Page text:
Fresh Facts: So Whatcha Plantin’ Uncle Vern?

By January 23, 2014Newsletter

Volume 7, Week 21, January 17-18, 2014

 A couple of things happen in January every year here on the Peterson Family farm. First, it’s dormant spray time. What’s a dormant spray Uncle Vern? There’s just bare sticks out there and besides, you’re an organic farmer, how come you’re spraying anyhow?

 Excellent questions there nieces and nephews, let’s see what we can figure out. First off, when all the leaves fall off and the trees go to sleep for their winter rest, that’s called dormancy, or the dormant period, in the life of an orchard. But you can see the buds have started to swell now in preparation for bloom time. It’s at this early bud swell time that I like to do my dormant spraying.

There are two major insect enemies of our fruit—the twig borer and scale—that can be effectively controlled right now using an organically approved mineral oil mixed with water. A conventional farmer would also add a poison to the mix.

We just add more water and drive real real slow to get the trees really soaked and the scale and twig borer smothered. If you have roses in your garden, now would be a good time to do the same thing. We also add some organic copper to control Curly Leaf on peaches, nectarines, and apricots. Curly Leaf affects the young tender leaves when it rains, so I guess I’m being optimistic using it this year. It doesn’t bother plums or your roses.


As an aside, this is the first fog-less winter I can remember—no rain, no fog—and dormant spray at early bud swell is usually a late, not mid-January thing. No fog, the afternoons warm up too much. An early bloom coupled with dry weather is scary frost-wise, but that’s a problem for another day.


The other thing we do this time of year is plant new orchards. When we remove an old orchard, we let the ground have a year off from stone fruit and grow oats in the winter, and sudangrass in the summer. The sudangrass will grow ten feet tall and we incorporate all that organic matter back into the soil.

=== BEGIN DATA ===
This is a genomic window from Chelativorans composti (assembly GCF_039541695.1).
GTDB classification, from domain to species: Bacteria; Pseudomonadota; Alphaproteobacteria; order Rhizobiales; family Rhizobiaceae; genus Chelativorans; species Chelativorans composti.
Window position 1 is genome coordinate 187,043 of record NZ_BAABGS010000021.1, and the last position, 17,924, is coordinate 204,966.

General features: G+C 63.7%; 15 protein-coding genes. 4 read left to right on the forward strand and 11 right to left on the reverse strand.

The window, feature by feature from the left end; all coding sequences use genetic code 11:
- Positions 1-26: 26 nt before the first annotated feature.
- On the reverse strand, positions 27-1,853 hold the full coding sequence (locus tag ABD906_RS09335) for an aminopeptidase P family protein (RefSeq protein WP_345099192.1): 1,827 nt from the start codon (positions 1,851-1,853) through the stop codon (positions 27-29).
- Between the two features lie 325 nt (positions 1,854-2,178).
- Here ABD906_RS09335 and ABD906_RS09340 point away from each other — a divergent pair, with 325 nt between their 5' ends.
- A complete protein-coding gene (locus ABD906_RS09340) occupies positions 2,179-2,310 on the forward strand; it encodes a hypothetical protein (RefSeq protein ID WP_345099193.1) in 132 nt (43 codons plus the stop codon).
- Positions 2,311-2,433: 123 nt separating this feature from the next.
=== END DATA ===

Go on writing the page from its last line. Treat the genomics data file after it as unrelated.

What this does is break the cycle of various soil-borne diseases and gives us a nice strong orchard. A conventional farmer would say that wastes a year and just fumigate the ground to kill those diseases. Working with biology is a lot nicer, don’t you think?

So whatcha plantin’ Uncle Vern? What you’re really asking is; what are we going to be eating in a few years and I’m so glad you asked.

There is a group of stone fruit breeders in France that have developed a line of incredibly sweet nectarines. Sweeter and more flavorful than anything I’ve eaten in my life. We have won the exclusive organic rights to these varieties in North America—something a group of small farmers like us would never be able to dream of conventionally.

The plan is to call ’em all La Dolce Vita. I know, French varieties with a backwards (should be vita dolce, I believe) Italian name sold to English speakers, but hey, I’m just the farmer who’s stoked to get to grow such wonderful fruit because I know flavor is what people really want. Besides that, I do believe Carol and I should do some additional varietal research in France this summer don’t you? Oh, lá lá!!

~Vernon Peterson

Author AHO Kitchen Team

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